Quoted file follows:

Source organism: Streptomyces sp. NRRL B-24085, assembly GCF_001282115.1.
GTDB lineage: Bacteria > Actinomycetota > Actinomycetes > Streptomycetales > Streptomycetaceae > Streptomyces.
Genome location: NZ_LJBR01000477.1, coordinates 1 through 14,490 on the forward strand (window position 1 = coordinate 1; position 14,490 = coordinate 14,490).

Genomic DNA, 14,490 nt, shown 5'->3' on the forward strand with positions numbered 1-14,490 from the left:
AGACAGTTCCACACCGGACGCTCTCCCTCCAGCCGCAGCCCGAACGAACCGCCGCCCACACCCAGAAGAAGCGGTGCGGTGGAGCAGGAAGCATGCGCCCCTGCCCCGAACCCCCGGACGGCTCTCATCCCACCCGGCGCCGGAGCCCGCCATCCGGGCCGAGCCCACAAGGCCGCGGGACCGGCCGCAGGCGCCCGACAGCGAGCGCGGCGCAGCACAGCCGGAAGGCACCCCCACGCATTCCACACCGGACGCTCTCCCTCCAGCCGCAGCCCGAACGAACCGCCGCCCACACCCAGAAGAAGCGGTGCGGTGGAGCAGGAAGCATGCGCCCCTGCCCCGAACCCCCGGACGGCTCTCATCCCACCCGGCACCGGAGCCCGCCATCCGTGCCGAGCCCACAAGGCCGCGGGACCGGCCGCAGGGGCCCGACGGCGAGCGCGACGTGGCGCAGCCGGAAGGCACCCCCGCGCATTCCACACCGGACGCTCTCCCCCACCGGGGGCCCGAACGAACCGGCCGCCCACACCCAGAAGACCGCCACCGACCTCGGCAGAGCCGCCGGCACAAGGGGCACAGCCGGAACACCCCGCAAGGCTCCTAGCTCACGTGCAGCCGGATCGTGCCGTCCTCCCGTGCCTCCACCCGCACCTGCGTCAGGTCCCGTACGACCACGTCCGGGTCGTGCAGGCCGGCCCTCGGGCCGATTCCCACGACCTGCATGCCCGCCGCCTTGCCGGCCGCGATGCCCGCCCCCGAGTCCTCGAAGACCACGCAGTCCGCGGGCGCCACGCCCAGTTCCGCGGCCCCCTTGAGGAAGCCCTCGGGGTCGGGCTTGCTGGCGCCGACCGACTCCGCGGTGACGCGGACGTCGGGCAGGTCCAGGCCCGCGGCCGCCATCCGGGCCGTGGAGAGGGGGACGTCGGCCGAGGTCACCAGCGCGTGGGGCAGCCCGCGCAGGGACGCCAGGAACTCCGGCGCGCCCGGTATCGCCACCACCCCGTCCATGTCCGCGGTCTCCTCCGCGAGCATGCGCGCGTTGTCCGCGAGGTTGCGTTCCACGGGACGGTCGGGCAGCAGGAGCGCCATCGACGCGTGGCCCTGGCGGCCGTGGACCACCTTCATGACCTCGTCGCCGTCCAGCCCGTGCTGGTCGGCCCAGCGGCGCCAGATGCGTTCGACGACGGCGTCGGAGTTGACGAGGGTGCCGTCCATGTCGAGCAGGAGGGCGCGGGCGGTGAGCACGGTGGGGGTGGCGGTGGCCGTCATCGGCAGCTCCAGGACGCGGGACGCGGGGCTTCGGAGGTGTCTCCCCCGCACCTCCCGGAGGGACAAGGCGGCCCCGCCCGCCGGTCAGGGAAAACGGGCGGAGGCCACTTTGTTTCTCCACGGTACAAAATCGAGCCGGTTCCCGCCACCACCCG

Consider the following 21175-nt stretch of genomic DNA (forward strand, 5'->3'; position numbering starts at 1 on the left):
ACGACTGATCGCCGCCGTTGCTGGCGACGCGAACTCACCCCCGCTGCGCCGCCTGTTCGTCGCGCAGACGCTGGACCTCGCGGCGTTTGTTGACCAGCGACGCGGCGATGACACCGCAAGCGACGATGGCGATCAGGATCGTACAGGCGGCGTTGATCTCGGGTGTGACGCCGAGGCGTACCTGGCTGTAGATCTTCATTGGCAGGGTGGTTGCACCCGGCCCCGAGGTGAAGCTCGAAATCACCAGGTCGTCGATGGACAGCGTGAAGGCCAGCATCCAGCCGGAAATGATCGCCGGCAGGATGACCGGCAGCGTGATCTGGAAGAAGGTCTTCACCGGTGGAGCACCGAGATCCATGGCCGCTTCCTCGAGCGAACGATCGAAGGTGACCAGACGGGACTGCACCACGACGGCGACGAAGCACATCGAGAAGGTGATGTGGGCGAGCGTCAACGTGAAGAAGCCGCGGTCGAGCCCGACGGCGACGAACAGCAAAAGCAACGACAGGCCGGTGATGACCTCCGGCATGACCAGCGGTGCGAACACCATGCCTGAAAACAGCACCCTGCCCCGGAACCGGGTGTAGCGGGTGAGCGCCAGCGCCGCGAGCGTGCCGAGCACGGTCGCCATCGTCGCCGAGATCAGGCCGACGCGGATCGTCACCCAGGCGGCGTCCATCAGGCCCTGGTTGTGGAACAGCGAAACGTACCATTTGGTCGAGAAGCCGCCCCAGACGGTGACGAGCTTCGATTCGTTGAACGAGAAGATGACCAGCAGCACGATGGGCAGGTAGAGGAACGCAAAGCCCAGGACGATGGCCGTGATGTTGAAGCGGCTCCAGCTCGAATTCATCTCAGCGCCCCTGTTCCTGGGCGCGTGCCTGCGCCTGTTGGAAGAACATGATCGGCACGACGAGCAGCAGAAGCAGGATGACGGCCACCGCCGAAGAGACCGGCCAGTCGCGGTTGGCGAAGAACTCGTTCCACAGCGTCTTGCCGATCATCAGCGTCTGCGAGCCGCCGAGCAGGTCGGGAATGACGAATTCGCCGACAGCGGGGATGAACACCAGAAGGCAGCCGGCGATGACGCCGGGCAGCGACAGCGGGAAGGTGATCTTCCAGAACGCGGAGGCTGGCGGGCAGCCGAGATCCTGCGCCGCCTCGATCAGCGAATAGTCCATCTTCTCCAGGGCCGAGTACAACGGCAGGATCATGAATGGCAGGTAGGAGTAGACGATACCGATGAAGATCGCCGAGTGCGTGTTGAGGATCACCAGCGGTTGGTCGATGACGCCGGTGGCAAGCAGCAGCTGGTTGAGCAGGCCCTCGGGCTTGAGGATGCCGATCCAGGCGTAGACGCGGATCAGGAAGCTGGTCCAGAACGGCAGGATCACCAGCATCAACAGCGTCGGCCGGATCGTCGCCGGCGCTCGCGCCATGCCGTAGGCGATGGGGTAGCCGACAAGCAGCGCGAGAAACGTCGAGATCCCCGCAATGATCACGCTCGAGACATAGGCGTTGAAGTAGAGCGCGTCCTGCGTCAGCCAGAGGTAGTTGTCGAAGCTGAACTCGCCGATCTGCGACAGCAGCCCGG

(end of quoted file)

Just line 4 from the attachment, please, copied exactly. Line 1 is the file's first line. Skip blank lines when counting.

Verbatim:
Genomic DNA, 14,490 nt, shown 5'->3' on the forward strand with positions numbered 1-14,490 from the left: